Gina PIPÉT is the creative designer and founder of accessories label PIPÉT. Trained in the art of pattern design at Winchester School of Art, British born Gina Pipét began her career working for the prestigious fashion house Liberty of London. Following a decade in the fashion industry Gina took her wealth of experience in the luxury fashion and high-end goods sector and launched her eponymous accessories label PIPÉT.
We interviewed Gina ahead of MADE London - Canary Wharf to find out more about her work:
1. How and when did you want to be a maker and how did you start to realize that aim?
I had a very creative upbringing with my father and grandmother both artists and painters who would spend hours practicing their art. I studied Fine Art, Textiles and Photography alongside Psychology at College. During my Art Foundation Diploma that followed we were taught to throw out all the rules and explore what our art meant to us. We tried everything from film & media to modern sculpture, and it was here I produced my first prints onto fabric. After graduating from Winchester School of Art with a degree in Printed Textile Design I set about contacting the best print and fabric companies that I would like to work for. I was offered a 2-month work placement with Liberty of London in their newly formed Luxury in-house design studio, where I ended up working for 5 years.
2. Who did you learn from, who inspires you?
I’ve always admired the work of by Dutch artist M.C Escher. Growing up we had a print of Escher’s Belvedere, on our wall. It was a black and white lithograph, and I was fascinated by the complex elements within his works and the detail in his drawing. He sparked my interest in mathematical tessellation and visual perception - looking at your subject from a different viewpoint. Influencers also include the Hungarian artist Victor Vasarely – the Master of Op Art movement; Mucha, Morris and CFA Voysey for sumptuous patterns; and in contrast the Art Deco style for its geometric opulence.
3. What currently inspires you and which other artists do you admire, and why? What can you tell us about your current artwork, for example, do you explore any specific themes or subjects?
I’m fascinated by theories of perception and optical illusion, and you will often see some visual play enter my designs. A lot of my design inspiration comes from places I’ve visited and things around me. I find myself looking a lot to architecture and man-made structures. My photography plays a big part in the development process. Exploring different viewpoints with the camera gives you an opportunity to get up close and personal with a building, and really explore its different angles and elements.My latest collection looks towards London’s Brutalist buildings of the Barbican Center, and it geometric motifs seen within the architecture. I loved creating a design that reflects the personality within the subject, and feel it gives people who know the building a connection to the art.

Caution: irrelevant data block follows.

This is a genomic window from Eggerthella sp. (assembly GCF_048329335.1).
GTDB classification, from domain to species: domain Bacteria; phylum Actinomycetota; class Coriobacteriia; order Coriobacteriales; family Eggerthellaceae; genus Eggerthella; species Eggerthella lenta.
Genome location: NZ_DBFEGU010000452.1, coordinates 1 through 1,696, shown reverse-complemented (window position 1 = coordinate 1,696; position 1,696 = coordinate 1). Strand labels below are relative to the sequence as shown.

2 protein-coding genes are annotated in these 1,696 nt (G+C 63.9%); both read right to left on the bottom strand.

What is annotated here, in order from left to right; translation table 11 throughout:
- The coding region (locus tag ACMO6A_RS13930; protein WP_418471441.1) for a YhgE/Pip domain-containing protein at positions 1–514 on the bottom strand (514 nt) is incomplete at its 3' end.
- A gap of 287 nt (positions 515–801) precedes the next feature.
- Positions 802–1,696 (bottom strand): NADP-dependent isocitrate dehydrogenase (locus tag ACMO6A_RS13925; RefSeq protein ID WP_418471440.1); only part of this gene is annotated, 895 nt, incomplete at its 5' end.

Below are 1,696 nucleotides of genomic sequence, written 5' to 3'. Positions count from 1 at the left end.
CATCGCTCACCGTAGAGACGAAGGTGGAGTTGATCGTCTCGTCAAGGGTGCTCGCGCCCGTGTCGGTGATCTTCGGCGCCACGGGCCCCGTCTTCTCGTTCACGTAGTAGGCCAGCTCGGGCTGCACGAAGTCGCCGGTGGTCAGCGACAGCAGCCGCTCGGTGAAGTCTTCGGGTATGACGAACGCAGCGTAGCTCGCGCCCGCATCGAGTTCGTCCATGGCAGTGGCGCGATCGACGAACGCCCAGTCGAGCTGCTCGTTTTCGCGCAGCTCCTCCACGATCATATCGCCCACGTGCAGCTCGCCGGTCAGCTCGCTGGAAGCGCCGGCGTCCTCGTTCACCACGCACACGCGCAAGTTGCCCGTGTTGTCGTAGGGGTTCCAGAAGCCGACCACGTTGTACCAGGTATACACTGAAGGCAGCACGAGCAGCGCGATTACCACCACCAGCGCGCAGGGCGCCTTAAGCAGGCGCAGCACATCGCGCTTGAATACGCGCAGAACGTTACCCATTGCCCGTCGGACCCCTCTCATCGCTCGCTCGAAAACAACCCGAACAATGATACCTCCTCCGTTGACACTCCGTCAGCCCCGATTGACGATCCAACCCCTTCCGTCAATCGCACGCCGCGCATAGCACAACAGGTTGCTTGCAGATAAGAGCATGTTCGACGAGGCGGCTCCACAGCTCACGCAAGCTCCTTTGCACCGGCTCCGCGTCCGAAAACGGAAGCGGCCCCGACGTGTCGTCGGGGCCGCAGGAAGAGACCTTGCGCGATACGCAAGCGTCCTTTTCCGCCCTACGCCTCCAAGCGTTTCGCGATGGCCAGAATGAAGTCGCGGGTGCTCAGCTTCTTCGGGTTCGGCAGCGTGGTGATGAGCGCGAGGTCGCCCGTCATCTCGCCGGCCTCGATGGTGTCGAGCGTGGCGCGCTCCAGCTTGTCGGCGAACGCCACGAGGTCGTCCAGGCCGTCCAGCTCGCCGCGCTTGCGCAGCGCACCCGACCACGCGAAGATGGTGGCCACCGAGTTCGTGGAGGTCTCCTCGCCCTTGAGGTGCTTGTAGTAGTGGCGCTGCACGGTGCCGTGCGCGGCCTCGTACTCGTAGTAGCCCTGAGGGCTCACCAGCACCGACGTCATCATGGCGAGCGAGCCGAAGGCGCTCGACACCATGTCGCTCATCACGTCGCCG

4. What is your chosen medium and what are your techniques? Tell us a bit about your process and what environment you like to work in?
I had been working in the fashion industry for almost a decade prior to setting up my own business. The very first item I made for my brand was a silk hankie for a show at Brixton’s then Printworks Trust. The design had a very fine hand drawn pattern, and was digitally printed in 6 colours on beautiful silk twill at one of the major UK fabric printers. It was the first time I’d used professional manufacturing processes outside of the large companies I’d worked for. Digital printing was just starting to be more accessible with low minimums, and I realized I could create products that were of the same high quality I had become accustomed to. I have a small private studio near the Southbank where I work day to day.
5. How has your work developed since you began and how do you see it evolving in the future?
Since starting the brand I’ve worked on some fantastic commissions for The Royal Academy of Arts and The Fashion and Textile Museum with our scarves and accessories. The creative process is very personal, so having the backing of such institutions has been a real boost in confidence and helping reinforce my design style and aesthetic. Creative flexibility is key to surviving in the current climate. Being a small independent business enables me try out new product lines with minimal risk. I’m proud to work with some very skilled heritage makers, and as a brand we are becoming known and trusted for our high quality design. The aim is to continue to create statement pieces that people love wearing and feel special using, be it a scarf or umbrella or something they’ve made from one of our fabrics.
6. Which book would you recommend as inspiration?
Overview, by Benjamin Grant. Exploring the Man-Made fascinates me and this book does exactly that.